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I'm doing some contract work who need the source code for the application I'm writing. For the new files I'm writing for the customer, I'm giving them the copyright. However, there are some utility files (for OS abstractions like threading) I'm using that I've developed on my own (not on the customer's dime). I want to keep the right to use these files for my own future projects or future contracting jobs.

My question is, what type of license and copyright statement do I provide at the top of the source code file? I am considering something similar to the Boost Software License:

Copright (c) 2009 [my legal name]

Permission is hereby granted to [customer legal name], free of charge, to use, reproduce, modify, display, distribute, execute, and transmit the Software, and to prepare derivative works of the Software, and to permit third-parties to whom the Software is furnished to do so, all subject to the following:

The copyright notices in the Software and this entire statement, including the above license grant, this restriction and the following disclaimer, must be included in all copies of the Software, in whole or in part, and all derivative works of the Software, unless such copies or derivative works are solely in the form of machine-executable object code generated by a source language processor.

THE SOFTWARE IS PROVIDED "AS IS", WITHOUT WARRANTY OF ANY KIND, EXPRESS OR IMPLIED, INCLUDING BUT NOT LIMITED TO THE WARRANTIES OF MERCHANTABILITY, FITNESS FOR A PARTICULAR PURPOSE, TITLE AND NON-INFRINGEMENT. IN NO EVENT SHALL THE COPYRIGHT HOLDERS OR ANYONE DISTRIBUTING THE SOFTWARE BE LIABLE FOR ANY DAMAGES OR OTHER LIABILITY, WHETHER IN CONTRACT, TORT OR OTHERWISE, ARISING FROM, OUT OF OR IN CONNECTION WITH THE SOFTWARE OR THE USE OR OTHER DEALINGS IN THE SOFTWARE.

Is this license and copyright notice sufficient? Is there anyone in a similar situation that can post their license?

EDIT

The files that I'm concerned about right now are pretty simple -- just thin wrappers around OS-specific stuff (such as threading and mutexes). This isn't a library that I'd sell as a stand alone product, and is not something I'm concerned about the customer using or distributing in the future.

If I were to produce a library that I would intend to sell, I'd use a different license (for which I would most likely contact a lawyer).

It's just convenient to use these files on projects and I would hate to have the customer claim I could not use the software on future projects without paying them a royalty fee.

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closed as off topic by Luksprog, Peter O., dove, Aziz Shaikh, Kris Oct 15 '12 at 9:51

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3 Answers 3

Not to sound trite, but your best option is to ask a lawyer. Shouldn't be more than a few hundred dollars.

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No offence, but considering every single distributed open-source project has encountered this exact problem, paying for individualized legal advise is overkill. Basically he's asking, "How do I stop anyone from claiming my work for themselves?", and we have well established FOSS licences for this purpose. As far as his client claiming ownership, regardless of licence, that's a completely different type of problem. –  TechZilla Jan 10 '13 at 17:10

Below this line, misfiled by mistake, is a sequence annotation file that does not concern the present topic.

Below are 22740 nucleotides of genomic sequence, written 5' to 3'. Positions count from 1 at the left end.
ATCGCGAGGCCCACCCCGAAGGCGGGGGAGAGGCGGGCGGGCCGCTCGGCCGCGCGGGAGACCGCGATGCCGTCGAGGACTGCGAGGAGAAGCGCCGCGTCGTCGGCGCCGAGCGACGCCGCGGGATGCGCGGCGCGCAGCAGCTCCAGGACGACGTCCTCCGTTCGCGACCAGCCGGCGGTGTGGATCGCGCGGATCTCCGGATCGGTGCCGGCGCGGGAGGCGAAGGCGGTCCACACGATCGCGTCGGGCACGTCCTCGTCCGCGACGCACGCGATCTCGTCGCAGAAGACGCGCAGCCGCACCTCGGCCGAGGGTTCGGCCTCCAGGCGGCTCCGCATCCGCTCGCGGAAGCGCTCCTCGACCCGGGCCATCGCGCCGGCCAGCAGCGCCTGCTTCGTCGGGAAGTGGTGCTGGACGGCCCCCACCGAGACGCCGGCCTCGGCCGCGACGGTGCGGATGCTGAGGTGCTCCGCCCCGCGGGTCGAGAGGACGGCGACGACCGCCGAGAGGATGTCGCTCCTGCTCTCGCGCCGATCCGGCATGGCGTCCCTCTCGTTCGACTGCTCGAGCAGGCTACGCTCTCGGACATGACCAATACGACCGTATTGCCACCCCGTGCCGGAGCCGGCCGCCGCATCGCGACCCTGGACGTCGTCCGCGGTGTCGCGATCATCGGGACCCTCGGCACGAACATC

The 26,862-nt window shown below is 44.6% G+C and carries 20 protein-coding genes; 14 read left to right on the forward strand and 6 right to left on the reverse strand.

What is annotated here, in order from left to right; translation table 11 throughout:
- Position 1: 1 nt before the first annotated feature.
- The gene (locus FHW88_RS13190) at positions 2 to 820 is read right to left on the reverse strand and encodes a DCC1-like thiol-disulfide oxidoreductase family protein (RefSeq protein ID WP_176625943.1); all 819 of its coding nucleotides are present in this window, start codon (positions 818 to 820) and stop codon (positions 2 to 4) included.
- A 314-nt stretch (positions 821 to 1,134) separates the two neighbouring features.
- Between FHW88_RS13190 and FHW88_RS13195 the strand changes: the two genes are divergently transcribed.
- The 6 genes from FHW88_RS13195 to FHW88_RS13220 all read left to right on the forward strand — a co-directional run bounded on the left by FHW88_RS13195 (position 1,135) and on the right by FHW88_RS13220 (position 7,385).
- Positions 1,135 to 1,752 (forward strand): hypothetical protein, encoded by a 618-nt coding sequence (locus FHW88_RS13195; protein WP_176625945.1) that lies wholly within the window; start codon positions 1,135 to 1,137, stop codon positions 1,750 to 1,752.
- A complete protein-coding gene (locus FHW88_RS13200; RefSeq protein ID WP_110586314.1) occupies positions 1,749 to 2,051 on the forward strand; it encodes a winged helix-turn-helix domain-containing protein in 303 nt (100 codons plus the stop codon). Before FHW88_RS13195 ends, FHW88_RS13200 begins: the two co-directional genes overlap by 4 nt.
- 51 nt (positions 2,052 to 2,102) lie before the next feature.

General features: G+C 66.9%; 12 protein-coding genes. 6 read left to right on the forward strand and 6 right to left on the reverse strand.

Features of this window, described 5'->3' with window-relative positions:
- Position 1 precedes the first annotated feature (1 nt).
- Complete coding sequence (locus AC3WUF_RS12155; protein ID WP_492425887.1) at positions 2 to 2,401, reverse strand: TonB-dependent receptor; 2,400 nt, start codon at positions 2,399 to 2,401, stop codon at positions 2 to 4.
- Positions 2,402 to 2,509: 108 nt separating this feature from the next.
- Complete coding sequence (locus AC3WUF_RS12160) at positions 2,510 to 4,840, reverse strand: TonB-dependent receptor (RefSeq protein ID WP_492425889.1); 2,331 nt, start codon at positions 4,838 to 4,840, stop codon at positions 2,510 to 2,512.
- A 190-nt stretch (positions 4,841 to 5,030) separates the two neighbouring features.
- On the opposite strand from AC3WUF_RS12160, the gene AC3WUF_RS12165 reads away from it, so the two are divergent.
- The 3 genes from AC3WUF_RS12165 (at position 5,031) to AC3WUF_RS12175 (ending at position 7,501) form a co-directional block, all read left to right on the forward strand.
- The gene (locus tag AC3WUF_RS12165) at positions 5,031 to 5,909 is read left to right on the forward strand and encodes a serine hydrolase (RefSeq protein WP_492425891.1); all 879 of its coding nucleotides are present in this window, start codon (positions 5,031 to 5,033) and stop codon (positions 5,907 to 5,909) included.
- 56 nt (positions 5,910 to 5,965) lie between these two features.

This is locale specific, but your copyright should be sufficient. However, this does nothing to prevent them from redistributing your code.

That may be by design, but I thought I'd mention it, just in case.


Edit: After reading your comments, I would negotiate this with your client in advance, if possible. It would probably be better to tell them, up front, that you have some code you would like to include, and will include the licensing and redistribution at no cost, but that you would retain rights to it. If they are unhappy with that, you could negotiate your time to write fresh, new code in an exclusive manner for them.

Given the choice, I've found that every client I've ever worked with would be happy to use something that works, is tested, and is free over something that they'll need to pay you to develop, if it doesn't hurt them.

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The MIT license is very similar, if you want to compare. It doesn't have the exception for binaries not needing a copy of the license, but I've never heard of that ever stopping anyone.

You could also consider a public domain dedication.

Whatever the license, the customer's lawyers will probably want to satisfy themselves that they're happy to include software with that license in their product. In particular, they probably need to know what happens if they substantially modify your code in future, and want to copyright their modified version.

I presume the "as-is" clause won't actually save you from liability if you deliberately sell them code that wipes their hard disk and emails death threats to all their customers ;-)

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